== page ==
Here are a few reasons why companies should be interested in Machinimas for Training, Learning and Orientation purposes:
a) It provides a big step up over their existing multimedia training platforms like power point presentations and flash films.
b) The development and deployment costs are on par with a good Flash film.
c) The development time can actually be faster than a traditional Flash film.
d) In terms of quality of content .. good machinimas can reach levels of upto 80% of traditional animation or better at 1/10th of the cost. Watch the machinima created in the new Crysis engine to get a good idea of how far this technology has evolved!
e) It allows you to create a story/narrative around your training , learning , values programs that deliver abstract ( and let’s face it ..boring !!) content to new as well as old employees.
We have created many such machinimas for both training as well as product/solution demos which we can’t put up here for confidentiality purposes. The former being for internal stakeholders and the latter mostly for external clients.
As companies in India and elsewhere realise the cost , time and content flexibility of this medium more and more uses of this will proliferate in the industry.
In the next post we’ll explore the marketing oriented benefits of the Machinima for Out of Home, Web as well traditional broadcast media.
( This article appeared in the Computer Society of India’s magazine communications in the March 2008 issue)
Building and Creating in Second Life :
“Second Life is an online, 3D virtual world imagined and created by its residents.” – from the main page at www.secondlife.com.
Creation lies at the heart of Second Life like all open and user created virtual worlds. To enable us to be world creators, virtual Gods of this new Universe called the Metaverse we need our world creation tools or build tools. Linden Lab has provided a set of built in tools to create content in Second Life. From building the spectacular structures seen here to creating clothes and the landscapes; Second Life offers its world creators all the tools necessary and a thriving economy to sell those creations.
Content Creation in Second Life can be broadly classified broadly into:
Architecture in Second Life spawns many genres from the purely functional and utilitarian to the fantastic and bizarre. Even though real life physical laws don’t apply to virtual worlds the structures tend to resemble Real Life as residents seems unable to shed their preconceived notions of Architecture. These structures are created for the users of Second life for residential or commercial purposes. These can be used to replicate existing properties or to showcase properties not built yet.Many Real Life real estate companies like Coldwell Banker are using Second Life as a virtual simulation to directly market their real life properties and sell virtual land to residents in Second Life as well.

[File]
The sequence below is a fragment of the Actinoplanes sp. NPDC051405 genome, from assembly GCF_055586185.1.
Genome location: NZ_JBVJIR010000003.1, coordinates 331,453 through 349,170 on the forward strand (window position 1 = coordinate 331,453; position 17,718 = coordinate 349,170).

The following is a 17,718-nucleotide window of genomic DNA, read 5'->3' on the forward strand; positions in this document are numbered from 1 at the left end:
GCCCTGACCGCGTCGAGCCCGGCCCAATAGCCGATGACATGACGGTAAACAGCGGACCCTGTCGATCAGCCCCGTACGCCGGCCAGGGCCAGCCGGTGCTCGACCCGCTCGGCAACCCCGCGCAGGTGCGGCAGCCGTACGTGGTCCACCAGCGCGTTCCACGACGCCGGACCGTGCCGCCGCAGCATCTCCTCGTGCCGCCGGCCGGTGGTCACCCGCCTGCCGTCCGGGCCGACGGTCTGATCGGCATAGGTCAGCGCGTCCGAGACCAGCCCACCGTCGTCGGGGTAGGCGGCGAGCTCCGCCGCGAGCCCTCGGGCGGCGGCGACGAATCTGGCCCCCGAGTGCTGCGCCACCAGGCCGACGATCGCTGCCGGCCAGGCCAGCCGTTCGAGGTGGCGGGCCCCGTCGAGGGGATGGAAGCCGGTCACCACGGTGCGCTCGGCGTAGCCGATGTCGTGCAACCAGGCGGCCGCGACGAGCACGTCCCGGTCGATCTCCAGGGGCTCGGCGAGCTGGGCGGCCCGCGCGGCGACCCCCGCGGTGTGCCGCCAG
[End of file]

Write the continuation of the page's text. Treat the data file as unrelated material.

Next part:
Content creation in Second Life is not limited to buildings only. There is a thriving commercial market for all kinds of virtual clothing and skins!Every avatar in Second Life has a skin by default, however if you want to make it more realistic or customize it to your taste , you would have to buy or find user created skins. Skins are jpeg images mapped on to the digital skeleton ( the avatar’s skeleton) . There are many skin creators and shops in Second Life. Skins take a lot of skill to create. They are almost akin to clothing as avatars can change them as easily as clothes in Real life.
Similar to skins avatars are also ‘born’ with default hair when they first enter Second Life, however, the hair styles and the finish are not very realistic. To get that you have to usually pay and buy custom created hair from hair creators.
Second Life has many famous fashion brands like Eros Designs, Paper Couture Insolence and Pixel Dolls. Fashion is so deeply embedded in the Second Lifestyle that there are many fashion magazines devoted solely to the Fashion industry in Second Life like Second Style etc.
3D Art and Miscellaneous Creations: Second Life offers tremendous opportunities for artists to take their art work to a new frontier. Being devoid of physical constraints artists are free to create their art in 3 Dimensions in ways unimaginable in Real life.